Helping a Veteran Who Has PTSD
Friends and loved ones have an important part in easing a veteran back to normal day-to-day life. Usually, people who are close to the veteran will be the first to notice if there are any problems.
If you love someone who is going through post-traumatic stress disorder (PTSD), know that they can be treated for this condition and that you can help them get through it. Spouses, partners, family members and friends have seen this happen many times before, after doing what they could to help their loved one defeat PTSD.
Here are five ways you can make life better for a veteran with PTSD:
1. Be ready to help your loved one.
The first realistic thing you can do to help a loved one with PTSD is to know that what they’re dealing with is beyond them. If they’re being difficult, understand them with all your heart and mind. If you have to do more of the household tasks, let it be. It’s impossible to help an individual with PTSD until you yourself are prepared for it.
2. Know the treatment options.
The top two proven methods of treating PTSD are counseling and medication. In recent years, researchers have brought forth new knowledge in the disorder’s causes and potential treatment. If you have more knowledge on the subject, your ability to help your loved one improves.
3. Ask your loved one to mingle with other veterans with PTSD.
Approach your local VA and ask for support via a Peer Specialist, who can help your loved one through counseling, either individually or with the family, or in group therapy sessions. A Peer Specialist is someone with a mental health condition who has received training and certification that enables them to help others dealing with their own mental issues. All you have to do is get in touch with your local VA and you will be provided options that you can consider.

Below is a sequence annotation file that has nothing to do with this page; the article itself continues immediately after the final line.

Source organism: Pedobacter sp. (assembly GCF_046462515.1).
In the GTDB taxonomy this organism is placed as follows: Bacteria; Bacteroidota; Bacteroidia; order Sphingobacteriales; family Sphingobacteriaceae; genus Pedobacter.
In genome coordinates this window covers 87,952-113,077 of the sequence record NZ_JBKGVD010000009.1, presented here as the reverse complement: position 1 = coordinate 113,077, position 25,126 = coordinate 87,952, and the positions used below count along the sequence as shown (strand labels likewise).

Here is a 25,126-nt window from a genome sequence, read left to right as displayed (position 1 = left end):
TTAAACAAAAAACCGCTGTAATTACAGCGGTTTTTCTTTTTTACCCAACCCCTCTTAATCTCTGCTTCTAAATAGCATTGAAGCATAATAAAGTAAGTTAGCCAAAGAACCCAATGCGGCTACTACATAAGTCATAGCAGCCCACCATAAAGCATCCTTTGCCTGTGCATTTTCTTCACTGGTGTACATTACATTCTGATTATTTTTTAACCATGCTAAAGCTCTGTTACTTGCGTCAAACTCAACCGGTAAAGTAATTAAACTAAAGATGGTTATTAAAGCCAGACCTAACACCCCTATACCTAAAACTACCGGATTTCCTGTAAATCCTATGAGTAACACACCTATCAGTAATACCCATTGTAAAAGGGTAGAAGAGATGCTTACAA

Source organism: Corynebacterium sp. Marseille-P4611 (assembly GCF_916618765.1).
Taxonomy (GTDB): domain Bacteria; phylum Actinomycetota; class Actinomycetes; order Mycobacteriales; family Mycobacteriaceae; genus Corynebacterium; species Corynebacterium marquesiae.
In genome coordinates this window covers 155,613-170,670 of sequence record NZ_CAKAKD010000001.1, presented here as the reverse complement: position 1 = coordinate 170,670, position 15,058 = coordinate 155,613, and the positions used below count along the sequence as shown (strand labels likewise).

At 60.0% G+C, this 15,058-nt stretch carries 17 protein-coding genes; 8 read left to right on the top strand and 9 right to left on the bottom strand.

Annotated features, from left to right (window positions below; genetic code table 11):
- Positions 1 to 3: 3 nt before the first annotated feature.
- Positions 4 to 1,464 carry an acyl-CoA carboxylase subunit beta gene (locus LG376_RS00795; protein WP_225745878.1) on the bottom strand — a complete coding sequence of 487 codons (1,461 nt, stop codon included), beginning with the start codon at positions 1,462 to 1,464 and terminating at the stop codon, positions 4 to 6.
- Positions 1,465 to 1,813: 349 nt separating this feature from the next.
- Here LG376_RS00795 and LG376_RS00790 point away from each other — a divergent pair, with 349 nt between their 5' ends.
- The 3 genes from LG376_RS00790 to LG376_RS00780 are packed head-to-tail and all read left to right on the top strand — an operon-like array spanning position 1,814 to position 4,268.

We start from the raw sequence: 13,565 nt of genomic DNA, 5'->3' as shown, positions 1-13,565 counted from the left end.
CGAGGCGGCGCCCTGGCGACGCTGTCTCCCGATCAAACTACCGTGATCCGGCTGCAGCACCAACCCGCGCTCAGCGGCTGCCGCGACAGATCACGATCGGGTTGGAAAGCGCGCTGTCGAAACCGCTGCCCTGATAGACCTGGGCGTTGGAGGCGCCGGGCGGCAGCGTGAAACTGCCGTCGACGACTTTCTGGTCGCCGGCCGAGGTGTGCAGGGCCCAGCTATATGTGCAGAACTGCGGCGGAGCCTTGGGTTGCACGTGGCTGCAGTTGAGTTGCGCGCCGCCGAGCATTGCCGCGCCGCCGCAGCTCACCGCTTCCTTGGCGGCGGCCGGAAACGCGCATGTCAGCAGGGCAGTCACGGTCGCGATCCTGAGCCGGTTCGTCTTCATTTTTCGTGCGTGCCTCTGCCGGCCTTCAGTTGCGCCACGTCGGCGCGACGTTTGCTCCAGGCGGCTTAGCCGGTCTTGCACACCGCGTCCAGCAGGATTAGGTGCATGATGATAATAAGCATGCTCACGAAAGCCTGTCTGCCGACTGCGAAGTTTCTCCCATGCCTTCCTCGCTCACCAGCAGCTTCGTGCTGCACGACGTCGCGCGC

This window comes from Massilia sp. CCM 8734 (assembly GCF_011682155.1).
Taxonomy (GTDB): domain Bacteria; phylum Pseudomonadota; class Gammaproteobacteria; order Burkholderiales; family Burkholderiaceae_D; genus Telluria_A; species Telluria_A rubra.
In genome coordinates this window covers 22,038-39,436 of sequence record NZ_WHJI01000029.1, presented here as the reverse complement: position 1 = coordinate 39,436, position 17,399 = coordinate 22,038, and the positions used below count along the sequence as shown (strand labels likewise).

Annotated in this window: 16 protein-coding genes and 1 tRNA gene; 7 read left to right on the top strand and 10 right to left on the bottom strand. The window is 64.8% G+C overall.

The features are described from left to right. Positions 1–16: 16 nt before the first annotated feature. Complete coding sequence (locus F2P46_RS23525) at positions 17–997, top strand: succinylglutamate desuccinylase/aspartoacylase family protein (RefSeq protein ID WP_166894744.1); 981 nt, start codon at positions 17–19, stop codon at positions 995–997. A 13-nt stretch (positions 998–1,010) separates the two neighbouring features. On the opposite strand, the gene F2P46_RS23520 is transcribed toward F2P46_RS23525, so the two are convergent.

4. Hire a coach.
Yes, it’s possible to have a professional coach help your loved one through his PTSD battles, and some coaches will even do it for free. It’s often difficult for family members to get a person with the disorder to talk, but a professional will know exactly what to do to gain the veteran’s trust and confidence. These coaches are experienced and trained, so it’s no surprise that veterans with the disorder have a better chance of responding positively to treatment when they are in the hands of experts.
5. Encourage your loved one to help themselves.
Finally, try to encourage your loved one to maintain a few general self-care practices in their day-to-day routine. For instance, you can acquaint them with PTSD self-help tools, like mobile apps that teach how to handle symptoms. Self-care allows people to feel in control of themselves, which is something veterans with PTSD need en route to recovery.